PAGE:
Lego and Education Combined Leads to a lot of Fun

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At the National Association for Gifted Children (NAGC) conference in Denver, there were many exhibits, but the one that interested me the most was the Legos Education.

At the National Association for Gifted Children (NAGC) conference in Denver, there were many exhibits, but the one that interested me the most was the Legos Education. Usually people think of Legos as a fun and creative, but not necessarily educational.

 

Legos can be used to teach science, technology, engineering and math. I saw motorized legos that can do a lot of different things without a person manually moving them. Legos can be used to build and program real robots.

 

There are three different levels for Lego Education, the elementary level starts out about learning the mechanics and just using creativity to build something. The one I saw for that level was a moving ferris wheel that was hooked up to a computer.

 

The middle school level was the most interesting one I saw at the exhibit. They built a machine that would solve a Rubik’s Cube with no human interaction. The lego evaluated all the cubes with a color sensor then started manipulating it. It took approximately five minutes to solve the Rubik’s Cube puzzle.

 

The high school level had a small motorized and programmable car that was really amazing. After high school, an interested person could go to college, study engineering or math to get a job with Legos to help create more new things.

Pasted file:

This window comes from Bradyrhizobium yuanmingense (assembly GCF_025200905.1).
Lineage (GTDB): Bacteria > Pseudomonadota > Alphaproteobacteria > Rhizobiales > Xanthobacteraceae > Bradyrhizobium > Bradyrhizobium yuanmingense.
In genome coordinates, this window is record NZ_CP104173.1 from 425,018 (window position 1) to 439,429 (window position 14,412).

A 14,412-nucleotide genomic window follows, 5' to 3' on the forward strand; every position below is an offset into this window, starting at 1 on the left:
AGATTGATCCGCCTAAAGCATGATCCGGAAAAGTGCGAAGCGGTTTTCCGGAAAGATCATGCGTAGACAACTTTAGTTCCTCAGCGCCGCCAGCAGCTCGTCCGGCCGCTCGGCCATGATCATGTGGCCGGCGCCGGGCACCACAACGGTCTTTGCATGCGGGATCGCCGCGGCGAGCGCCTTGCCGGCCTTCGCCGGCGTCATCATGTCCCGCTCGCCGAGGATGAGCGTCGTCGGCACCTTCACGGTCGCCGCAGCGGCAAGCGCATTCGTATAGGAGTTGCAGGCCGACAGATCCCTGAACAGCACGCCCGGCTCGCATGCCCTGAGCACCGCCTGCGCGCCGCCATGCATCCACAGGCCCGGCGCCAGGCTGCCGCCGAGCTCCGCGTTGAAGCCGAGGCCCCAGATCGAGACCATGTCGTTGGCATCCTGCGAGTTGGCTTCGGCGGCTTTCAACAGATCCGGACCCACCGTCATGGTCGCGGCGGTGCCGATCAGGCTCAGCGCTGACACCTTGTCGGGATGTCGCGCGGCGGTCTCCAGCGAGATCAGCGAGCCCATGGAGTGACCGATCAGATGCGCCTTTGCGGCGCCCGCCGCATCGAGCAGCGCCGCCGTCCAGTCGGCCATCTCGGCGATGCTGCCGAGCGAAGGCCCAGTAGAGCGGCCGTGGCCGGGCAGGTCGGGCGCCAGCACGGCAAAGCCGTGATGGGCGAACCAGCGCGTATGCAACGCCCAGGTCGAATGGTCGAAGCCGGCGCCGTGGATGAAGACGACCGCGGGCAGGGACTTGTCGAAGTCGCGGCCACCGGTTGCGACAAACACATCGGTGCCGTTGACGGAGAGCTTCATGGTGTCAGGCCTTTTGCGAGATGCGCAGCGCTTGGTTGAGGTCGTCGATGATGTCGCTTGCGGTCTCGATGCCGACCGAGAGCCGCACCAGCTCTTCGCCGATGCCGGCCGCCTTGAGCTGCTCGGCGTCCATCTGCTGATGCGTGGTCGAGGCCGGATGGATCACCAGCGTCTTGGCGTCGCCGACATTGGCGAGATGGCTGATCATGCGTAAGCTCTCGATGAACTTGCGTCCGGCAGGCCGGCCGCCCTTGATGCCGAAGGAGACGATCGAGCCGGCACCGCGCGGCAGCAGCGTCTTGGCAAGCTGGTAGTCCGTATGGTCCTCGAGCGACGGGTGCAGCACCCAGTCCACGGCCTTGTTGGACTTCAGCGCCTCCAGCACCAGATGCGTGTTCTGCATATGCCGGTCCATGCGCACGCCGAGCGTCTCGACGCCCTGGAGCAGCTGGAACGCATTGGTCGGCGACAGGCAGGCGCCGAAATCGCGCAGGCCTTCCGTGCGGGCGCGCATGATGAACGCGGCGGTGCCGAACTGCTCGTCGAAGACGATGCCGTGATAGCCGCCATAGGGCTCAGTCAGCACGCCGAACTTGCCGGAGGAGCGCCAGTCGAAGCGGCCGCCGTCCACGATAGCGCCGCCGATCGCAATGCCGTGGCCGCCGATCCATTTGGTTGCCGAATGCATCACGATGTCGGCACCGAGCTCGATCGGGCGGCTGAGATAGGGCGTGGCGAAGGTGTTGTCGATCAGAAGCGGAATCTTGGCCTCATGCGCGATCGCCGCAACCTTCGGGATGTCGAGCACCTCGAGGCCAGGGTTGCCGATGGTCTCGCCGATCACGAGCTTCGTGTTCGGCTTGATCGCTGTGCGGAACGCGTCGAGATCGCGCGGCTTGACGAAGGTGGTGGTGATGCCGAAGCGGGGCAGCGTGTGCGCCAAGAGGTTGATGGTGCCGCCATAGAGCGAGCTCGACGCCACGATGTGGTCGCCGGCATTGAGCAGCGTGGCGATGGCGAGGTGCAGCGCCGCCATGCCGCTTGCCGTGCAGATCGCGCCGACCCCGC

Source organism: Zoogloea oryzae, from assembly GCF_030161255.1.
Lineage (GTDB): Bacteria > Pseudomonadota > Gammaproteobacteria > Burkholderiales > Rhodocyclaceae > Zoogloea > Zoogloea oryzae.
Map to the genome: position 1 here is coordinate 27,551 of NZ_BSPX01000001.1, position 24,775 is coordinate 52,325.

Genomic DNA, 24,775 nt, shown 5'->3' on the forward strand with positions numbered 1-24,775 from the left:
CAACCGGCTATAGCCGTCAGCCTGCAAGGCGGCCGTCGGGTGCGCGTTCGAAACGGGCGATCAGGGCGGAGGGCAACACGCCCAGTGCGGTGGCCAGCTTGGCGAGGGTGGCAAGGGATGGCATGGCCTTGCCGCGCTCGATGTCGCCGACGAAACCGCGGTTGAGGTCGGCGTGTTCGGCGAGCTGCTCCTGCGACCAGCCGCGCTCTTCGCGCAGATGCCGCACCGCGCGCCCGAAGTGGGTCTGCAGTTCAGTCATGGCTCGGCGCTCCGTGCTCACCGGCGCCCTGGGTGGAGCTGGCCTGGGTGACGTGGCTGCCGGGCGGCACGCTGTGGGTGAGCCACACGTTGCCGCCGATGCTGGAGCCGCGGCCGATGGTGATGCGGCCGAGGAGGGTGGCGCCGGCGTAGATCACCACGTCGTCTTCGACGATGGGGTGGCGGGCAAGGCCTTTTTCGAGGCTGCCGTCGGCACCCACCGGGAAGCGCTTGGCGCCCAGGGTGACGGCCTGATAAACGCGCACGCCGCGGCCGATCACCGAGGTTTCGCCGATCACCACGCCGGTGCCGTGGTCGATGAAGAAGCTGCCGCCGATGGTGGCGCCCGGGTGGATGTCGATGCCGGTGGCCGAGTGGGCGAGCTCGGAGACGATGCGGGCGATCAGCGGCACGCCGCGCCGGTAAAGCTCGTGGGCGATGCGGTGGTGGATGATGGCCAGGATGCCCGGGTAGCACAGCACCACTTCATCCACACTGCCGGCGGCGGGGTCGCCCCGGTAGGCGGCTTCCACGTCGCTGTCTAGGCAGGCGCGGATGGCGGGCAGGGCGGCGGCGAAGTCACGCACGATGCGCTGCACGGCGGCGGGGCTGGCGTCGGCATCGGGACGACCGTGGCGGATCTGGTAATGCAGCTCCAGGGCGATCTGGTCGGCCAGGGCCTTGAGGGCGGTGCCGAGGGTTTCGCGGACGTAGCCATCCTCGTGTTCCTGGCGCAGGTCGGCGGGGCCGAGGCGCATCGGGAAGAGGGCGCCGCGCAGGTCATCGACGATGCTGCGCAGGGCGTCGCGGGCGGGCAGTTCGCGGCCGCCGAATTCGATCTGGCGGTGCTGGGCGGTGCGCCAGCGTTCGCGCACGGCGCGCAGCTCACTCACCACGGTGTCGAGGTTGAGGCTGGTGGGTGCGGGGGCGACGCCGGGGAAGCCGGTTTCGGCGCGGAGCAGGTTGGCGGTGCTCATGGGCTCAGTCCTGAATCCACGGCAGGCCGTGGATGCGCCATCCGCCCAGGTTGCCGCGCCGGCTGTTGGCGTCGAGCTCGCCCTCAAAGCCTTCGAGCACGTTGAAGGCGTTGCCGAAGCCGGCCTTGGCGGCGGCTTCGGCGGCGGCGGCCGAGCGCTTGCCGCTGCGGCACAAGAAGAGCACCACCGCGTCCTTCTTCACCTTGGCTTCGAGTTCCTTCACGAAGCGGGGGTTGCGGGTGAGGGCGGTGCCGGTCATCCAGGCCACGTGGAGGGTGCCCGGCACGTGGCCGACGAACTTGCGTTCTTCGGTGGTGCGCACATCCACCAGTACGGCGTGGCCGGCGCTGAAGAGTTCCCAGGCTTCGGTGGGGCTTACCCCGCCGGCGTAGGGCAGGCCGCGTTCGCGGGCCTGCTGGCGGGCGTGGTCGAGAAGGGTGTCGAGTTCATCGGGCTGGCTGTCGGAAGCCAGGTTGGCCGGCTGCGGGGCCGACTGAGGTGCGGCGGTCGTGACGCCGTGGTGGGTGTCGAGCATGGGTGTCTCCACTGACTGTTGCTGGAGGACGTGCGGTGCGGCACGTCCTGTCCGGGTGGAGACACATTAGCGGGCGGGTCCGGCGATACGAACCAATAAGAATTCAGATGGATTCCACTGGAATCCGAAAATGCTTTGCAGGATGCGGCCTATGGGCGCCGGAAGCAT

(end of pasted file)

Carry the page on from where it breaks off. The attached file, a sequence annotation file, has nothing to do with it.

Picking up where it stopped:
Lego Education is being incorporated into schools. According to the Lego Education website, EastLawn Elementary in North Carolina had poor test scores but that changed when they implemented BuildToExpress, a part of Lego Education. The hands-on-training engaged students and teachers to think creatively and learn at the same time. The teachers could create challenges, too. There were no wrong answers. They could use they’re imaginations and create whatever they wanted making learning more fun.

 

I really liked the idea of Legos and education, more than just the after school Lego Clubs. I would like to see more schools incorporate it into the curriculum. It’s a great way to stimulate the brain, learn to work independently and in groups, and to have fun.

 

 

Information from:
http://www.legoeducation.us/etc/images/educatorSpotlight/BTECaseStudy-Eastlawn.pdf